The CO was a golfer.
Great. Those who can’t play sports, coach. Those who can’t coach, golf. On the other hand, he would be writing our FITREPS.
So we took lessons.
I bought a used set of clubs for a hundred bucks, which sounded reasonable seeing how I had no reference point, and signed up for three sessions with a “golf pro”, whatever that meant.
At the first lesson, the pro told me I had paid too much for my clubs. I wanted to tell him that I didn’t recall ever seeing him golf on TV. Our relationship didn’t get off to a roaring start.
Over the course of the three training session, he explained that golf was a game of opposites. Aim right to go left. Swing soft and the ball will go further.
I didn’t get it. This is America, man. NOBODY swings soft. In this country, we aim for the fence. And if I want to go left, I’ll aim left. That’s the way it works in America.
He taught us the basics. How to tee off. How to putt. How to yell “fore.” None of it took, except maybe the last one. After each lesson, he told us to practice. Sure.
After three lessons, he told one of us, “You’re doing pretty well with your drives.” To the other, “Your irons are coming along.” To me he said, “You’re not very good at anything.”
His chance of getting me to sign up for more lessons was getting pretty remote.
But it didn’t matter, because the Admiral was coming to town, and the new CO needed two foursomes. It was show time – my chance to make a good impression with the big guy. The good golfers would play with the Admiral. The others would golf with the Admiral’s wife.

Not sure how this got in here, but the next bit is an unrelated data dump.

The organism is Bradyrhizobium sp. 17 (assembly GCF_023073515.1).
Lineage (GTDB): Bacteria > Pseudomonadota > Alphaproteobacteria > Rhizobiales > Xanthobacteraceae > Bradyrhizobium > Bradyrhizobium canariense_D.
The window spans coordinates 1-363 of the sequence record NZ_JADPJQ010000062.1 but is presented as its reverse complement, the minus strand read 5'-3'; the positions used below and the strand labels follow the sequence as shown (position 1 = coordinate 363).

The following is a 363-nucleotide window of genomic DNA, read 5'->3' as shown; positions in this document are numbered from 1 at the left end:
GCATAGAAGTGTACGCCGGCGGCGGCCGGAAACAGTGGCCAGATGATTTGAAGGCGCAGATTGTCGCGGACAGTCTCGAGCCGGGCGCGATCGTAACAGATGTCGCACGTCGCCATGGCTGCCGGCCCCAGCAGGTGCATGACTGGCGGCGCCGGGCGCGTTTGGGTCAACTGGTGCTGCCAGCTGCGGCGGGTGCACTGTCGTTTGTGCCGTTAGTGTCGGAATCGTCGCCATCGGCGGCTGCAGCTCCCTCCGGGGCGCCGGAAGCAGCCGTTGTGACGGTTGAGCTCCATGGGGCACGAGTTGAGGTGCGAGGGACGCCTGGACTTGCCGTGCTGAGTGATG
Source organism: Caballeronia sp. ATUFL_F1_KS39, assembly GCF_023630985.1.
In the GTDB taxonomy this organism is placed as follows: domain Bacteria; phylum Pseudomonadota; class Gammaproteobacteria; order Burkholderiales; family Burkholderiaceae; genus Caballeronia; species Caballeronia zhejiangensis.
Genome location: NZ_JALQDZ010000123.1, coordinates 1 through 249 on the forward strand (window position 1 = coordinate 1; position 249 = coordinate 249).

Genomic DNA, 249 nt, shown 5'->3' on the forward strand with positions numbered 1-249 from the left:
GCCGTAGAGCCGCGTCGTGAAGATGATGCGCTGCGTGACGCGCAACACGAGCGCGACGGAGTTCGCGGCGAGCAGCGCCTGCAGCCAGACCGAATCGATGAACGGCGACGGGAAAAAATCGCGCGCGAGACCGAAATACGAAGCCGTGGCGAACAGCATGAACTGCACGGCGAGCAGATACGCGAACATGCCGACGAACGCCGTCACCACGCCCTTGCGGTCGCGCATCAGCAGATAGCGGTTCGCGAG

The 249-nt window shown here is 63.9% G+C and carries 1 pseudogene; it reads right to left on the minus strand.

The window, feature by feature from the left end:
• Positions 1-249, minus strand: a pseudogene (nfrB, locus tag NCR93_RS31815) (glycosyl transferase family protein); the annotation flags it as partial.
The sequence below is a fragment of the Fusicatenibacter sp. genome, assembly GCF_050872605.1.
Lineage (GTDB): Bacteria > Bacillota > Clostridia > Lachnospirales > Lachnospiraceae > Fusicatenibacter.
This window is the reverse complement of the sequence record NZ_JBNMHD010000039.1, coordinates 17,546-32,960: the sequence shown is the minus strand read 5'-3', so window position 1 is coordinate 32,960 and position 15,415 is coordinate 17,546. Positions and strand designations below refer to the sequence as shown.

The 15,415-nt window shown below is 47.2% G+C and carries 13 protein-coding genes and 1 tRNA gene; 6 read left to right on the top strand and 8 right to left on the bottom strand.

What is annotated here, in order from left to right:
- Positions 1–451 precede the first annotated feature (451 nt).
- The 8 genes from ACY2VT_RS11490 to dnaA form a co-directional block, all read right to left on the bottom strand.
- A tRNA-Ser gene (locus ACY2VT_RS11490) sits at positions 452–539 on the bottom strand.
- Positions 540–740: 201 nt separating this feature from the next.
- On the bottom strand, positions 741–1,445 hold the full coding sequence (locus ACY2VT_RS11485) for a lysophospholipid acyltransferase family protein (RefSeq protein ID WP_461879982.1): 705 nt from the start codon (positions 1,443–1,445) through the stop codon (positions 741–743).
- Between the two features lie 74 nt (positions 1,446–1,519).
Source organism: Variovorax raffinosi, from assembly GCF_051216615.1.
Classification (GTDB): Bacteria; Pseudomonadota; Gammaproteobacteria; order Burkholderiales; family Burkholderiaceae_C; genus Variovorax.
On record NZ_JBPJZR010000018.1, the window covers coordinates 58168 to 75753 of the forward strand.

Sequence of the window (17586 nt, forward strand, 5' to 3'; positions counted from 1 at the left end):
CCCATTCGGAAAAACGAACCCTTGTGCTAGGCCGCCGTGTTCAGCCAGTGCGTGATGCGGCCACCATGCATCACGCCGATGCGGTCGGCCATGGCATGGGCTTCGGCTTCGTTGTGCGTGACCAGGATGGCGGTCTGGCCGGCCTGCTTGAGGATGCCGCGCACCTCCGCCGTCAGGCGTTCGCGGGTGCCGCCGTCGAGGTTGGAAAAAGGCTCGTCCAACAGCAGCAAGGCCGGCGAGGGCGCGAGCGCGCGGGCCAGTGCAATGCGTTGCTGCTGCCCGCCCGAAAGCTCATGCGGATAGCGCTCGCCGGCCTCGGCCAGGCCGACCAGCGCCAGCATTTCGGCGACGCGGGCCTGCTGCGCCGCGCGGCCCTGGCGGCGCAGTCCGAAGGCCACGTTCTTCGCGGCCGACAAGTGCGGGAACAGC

She was a pretty good golfer, the Admiral’s wife. As we walked along, she explained that golf is a game of opposites. I should aim left to hit right.
With a polite smile, I ignored her.
Facing a long par 5, I resolved to show her how it’s done. I would swing hard, and aim left to get around the water at the far end – aim left to GO left. With a mighty smack the ball soared into the heavens.
It went right.
So far right that it sailed off the golf course and bounced onto the road running parallel to our hole. The ball hit the undercarriage of a mini-van that happened to be driving off the base and through some kind of weird golf english it began to bounce between the van and the road as the vehicle continued down the road. When the ball finally escaped, it came to rest just off the fringe of the green. The Admiral’s wife avoided me the rest of the round, and I’m sure the Admiral got an earful later about sticking her with a bunch of hackers. My only condolence was that I was a pitch and a putt away from an eagle.
The fact that I double-bogied is secondary to the epiphany that was experienced that day. Golf is indeed a game of opposites. If you want to make a bad impression, try to make a good one. Things you would rather forget are the things people remember forever.
And if you want to enjoy the game of golf, and by that I mean really, thoroughly enjoy every minute of it, don’t play.